Tuesday, February 23, 2016

International Stroke conference in Los Angeles

I had the pleasure to attend a luncheon presentation at the International Stroke conference in Los Angeles last week. There were over 4000 international scientists and healthcare professionals in attendance – the conference, not the luncheon. This is the venue where new papers are presented and new ideas are exchanged each year.

The panel discussion was led by Nancy Brown, the CEO of the Heart Association. She introduced Dr.  Mary Ann Bauman who works with the Association, Dr. Jeremy Payne, Neurologist and head of the Banner system in AZ and Dr. Ralph Sacco, Neurosurgeon.

The panel was narrated by Bri Winkler, a stroke survivor who works as a spokesperson for the Association. Bri is a young woman who suffered a stroke a few years ago and has recovered fully. She is among the lucky 10% who show little in the way of outward signs of the damage that a stroke can do. While Bri is indicative of the lack of age discrimination with Strokes, she is not representative of the 65% of stroke survivors who, while not requiring institutionalization, display deficits that stop them from returning to their former lives. While terrific to put a young face to stroke, I think that featuring someone who is working with the deficits a stroke can bring would bring home the devastation and the urgency of the needs, better than what is being done now.

It was interesting to hear the association express the thought that they want to reposition the programs toward brain health, healthy aging and cognitive health. We do think that it would be a more convincing argument  and a stronger case to be made for increased brain research, if the Association presented people who are affected by the changes in the brain that occur with stroke. It becomes evident, very quickly, of the need for research dollars and for the innovation of scientists and healthcare providers to analyze the brain, brain functions, neuroplasticity …the list goes on.

While stroke prevention is very similar in risk factors like heart health, the outcomes are significantly different. Heart attack victims get well, stroke survivors only get better. The Association could be stronger if it recognized this difference and build upon it. 

Tuesday, January 12, 2016

Happy New Year

We are starting off 2016 with an increasing effort to gain support to make sure those who have neurological problems confronting them daily have access to treatment and therapies designed to help each and everyone achieve the most vital and fulfilling life they can.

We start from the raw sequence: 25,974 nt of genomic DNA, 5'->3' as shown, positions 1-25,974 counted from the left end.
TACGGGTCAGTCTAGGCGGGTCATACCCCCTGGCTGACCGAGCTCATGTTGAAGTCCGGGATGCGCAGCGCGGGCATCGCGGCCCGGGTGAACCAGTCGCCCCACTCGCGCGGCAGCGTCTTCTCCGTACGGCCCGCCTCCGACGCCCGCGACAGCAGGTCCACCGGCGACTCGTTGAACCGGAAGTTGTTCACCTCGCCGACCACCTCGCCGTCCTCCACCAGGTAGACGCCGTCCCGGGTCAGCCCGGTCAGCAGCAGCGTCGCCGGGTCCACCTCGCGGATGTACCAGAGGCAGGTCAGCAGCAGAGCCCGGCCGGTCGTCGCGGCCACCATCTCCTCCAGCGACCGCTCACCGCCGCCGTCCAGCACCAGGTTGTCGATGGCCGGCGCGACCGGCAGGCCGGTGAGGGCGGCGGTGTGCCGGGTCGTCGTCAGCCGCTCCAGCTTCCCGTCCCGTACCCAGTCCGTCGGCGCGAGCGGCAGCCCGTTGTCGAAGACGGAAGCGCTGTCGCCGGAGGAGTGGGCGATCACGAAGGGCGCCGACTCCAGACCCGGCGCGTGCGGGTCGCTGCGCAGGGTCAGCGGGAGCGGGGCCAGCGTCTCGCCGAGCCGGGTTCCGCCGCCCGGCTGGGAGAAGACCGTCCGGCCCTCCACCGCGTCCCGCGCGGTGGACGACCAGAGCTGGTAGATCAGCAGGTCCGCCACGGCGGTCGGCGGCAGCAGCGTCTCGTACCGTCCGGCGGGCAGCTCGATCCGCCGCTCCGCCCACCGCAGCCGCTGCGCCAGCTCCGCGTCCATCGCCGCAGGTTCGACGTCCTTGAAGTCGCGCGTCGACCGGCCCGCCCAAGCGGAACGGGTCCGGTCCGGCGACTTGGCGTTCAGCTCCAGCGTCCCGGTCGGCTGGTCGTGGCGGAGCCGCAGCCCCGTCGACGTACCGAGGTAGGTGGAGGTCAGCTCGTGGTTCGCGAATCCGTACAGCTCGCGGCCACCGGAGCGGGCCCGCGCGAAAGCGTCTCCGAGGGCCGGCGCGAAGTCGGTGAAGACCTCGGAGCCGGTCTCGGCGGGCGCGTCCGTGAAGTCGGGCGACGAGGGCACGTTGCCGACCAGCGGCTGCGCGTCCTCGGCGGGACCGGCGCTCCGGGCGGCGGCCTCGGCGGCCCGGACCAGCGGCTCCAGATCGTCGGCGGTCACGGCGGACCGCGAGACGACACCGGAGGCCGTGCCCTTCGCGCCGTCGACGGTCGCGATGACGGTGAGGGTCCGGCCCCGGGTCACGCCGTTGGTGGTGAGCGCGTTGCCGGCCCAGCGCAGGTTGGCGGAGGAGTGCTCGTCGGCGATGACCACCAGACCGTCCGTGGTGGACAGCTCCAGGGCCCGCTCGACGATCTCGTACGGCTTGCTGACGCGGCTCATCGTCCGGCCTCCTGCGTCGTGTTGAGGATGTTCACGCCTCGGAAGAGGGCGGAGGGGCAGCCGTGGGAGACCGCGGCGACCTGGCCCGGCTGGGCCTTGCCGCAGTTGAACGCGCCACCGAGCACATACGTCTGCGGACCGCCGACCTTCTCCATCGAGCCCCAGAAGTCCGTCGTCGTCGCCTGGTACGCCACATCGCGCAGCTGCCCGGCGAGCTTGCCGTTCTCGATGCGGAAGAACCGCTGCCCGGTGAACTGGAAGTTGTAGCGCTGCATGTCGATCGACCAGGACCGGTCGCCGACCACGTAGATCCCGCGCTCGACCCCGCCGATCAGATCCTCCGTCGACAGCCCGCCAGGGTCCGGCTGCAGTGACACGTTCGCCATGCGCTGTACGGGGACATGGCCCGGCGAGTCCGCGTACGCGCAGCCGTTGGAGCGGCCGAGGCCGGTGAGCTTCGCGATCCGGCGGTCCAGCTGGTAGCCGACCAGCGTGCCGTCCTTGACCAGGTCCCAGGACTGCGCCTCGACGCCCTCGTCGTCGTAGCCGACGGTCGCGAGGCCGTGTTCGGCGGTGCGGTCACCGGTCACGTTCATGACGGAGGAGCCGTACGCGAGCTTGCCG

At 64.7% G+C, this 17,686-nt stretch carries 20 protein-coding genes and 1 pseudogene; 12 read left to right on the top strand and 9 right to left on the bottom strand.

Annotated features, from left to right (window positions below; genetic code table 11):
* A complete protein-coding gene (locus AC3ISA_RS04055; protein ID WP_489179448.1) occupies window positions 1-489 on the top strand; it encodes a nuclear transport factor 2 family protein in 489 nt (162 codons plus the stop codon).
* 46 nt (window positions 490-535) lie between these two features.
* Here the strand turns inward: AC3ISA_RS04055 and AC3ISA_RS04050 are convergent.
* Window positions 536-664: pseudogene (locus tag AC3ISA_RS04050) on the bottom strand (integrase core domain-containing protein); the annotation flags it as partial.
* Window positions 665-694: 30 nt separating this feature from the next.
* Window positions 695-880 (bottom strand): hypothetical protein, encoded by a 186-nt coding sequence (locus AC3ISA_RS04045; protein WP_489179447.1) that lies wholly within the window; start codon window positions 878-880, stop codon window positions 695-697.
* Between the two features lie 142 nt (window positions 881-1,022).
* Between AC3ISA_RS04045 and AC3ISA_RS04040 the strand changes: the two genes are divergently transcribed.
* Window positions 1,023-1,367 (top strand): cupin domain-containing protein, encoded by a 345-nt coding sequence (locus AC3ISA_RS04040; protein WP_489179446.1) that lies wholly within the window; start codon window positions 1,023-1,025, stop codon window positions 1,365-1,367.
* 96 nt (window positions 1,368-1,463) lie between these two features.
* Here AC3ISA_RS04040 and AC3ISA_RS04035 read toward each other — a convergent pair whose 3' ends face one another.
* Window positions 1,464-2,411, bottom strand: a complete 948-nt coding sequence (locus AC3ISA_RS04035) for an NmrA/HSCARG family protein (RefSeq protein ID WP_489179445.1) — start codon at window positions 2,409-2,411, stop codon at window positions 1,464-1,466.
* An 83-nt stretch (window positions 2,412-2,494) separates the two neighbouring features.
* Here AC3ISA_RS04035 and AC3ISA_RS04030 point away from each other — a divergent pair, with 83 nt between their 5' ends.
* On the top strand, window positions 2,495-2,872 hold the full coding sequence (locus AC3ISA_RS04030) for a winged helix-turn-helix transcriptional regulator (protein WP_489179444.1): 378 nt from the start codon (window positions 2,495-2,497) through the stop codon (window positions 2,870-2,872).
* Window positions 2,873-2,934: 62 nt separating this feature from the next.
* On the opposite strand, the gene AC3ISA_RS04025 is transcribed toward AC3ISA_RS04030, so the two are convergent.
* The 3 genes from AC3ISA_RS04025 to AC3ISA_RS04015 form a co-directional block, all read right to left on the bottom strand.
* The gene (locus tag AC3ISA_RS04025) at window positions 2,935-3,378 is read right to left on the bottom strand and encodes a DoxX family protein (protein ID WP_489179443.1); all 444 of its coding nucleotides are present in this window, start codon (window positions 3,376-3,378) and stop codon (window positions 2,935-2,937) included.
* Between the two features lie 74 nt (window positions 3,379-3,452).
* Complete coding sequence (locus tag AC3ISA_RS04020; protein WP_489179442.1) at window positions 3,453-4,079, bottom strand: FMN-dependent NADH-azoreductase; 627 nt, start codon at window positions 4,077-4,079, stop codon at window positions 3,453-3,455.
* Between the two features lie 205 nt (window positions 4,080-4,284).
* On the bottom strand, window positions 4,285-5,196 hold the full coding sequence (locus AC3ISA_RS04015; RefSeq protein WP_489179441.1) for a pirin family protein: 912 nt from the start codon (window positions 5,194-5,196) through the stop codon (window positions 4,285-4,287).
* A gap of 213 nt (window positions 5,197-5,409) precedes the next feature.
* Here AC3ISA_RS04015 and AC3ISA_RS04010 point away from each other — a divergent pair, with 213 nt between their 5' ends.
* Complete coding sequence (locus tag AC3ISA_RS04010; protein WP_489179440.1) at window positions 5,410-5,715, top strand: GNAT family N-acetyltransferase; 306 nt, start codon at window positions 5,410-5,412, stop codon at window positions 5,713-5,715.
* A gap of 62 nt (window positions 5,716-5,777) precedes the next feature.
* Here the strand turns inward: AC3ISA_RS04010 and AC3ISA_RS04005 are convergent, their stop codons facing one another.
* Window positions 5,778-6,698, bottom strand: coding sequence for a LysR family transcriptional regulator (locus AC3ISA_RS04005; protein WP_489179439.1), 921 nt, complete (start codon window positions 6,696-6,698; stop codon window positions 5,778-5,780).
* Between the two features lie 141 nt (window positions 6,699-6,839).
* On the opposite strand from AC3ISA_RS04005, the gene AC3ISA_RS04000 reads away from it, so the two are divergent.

As we open our doors to those with Parkinson’s and Multiple Sclerosis, we feel that we are barely scratching the surface of need. As the year goes on, we will continue to add services and treatments to make sure that each of you has the best chances available to regain control over your lives.

We met with Eric Barr last week and want to share his story with you. Eric was a professor in Theater at the University of CA Riverside. He suffered a number of strokes and is now working hard on his recovery. He and his wife have put together a short three-act play that shares his experience and his recovery to date. Eric further shares his experiences podcasting @ http://apieceofmymind.net/index.html

Eric will be coming over here to meet with our groups but for those of you outside the area, do follow his podcasts and follow his website: http://apieceofmymind.net
For any of you who did not get our newsletter, it is available on-line or you may email us and we will send you an electronic or a hard copy – your choice.

Happy New Year and let’s work together to make this the best year ever. 

Friday, September 4, 2015

 Care That Treats the Whole Person, 

Rather than an Ailment

NeuroVitalityCenter Programs to Expand by Yearend

Neuro Vitality – Brain Fitness – Neurological Health –

Many of the disorders involving the brain are idiopathic meaning that we do not know their exact cause but, on the other hand, we do know that many will respond positively to therapies - drug therapies, physical therapies and behavioral/emotional therapies.  Chronic problems come with their own set of issues and encompass one’s whole life affecting not only physical but the emotional and behavioral parts of one’s life. Learning more can help both the sufferer and the loved one who is helping to understand the challenges that are being faced, the methodologies that can help in day to day living and regain some control over their lives. 

At NVC we have seen that treatment of the whole person is key to hope and encouragement in dealing with disability and disorders. Different people respond better to different types of programs and activities. Therapies should be based on the individual as opposed to so many treatments that are based only on the disease or disorder.  And more, in many cases it is excellent to have a loved one participate along side. A good example of this is speech therapies for those who are having volume problems due to Parkinson’s. Understanding and working together, the patient and the loved one can make both of their lives better.

As we move toward our expansion, we will offer a full spectrum of programs and classes to assist those who seek help to better their lives. We will combine the physical and the behavioral programs with education and support to help each of you maintain the maximal wellness you can. In the next months we will be issuing our programs announcements – keep checking back with the web site to find the perfect membership fit for you.


Thursday, July 30, 2015

Big Picture Progress: Solid and Gradual

Summer Fare:  Benefit extensions for stroke, Telemedicine rehabilitation, and NVC widens the tent 

Reporting in from the western regional task force meeting of the American Stroke Association there are a couple of lights at the end of the tunnel that are worth keeping our eyes on. As we well know after 36 years of providing long term rehabilitation, you can and will show improvement if you keep working at it no matter how long it has been since your last stroke. Practice, repetition and the will to keep trying along with the support that helps you to greet every new day as an opportunity makes all the difference. The group brought a revised time line from the investigating stroke physicians not stating that improvement can be documented for the first five months following a stroke. This extends the time from the earlier three months time frame. While we still do not agree with this, it may pave the way for some extension of benefits which will help all survivors and their families get more and better treatment.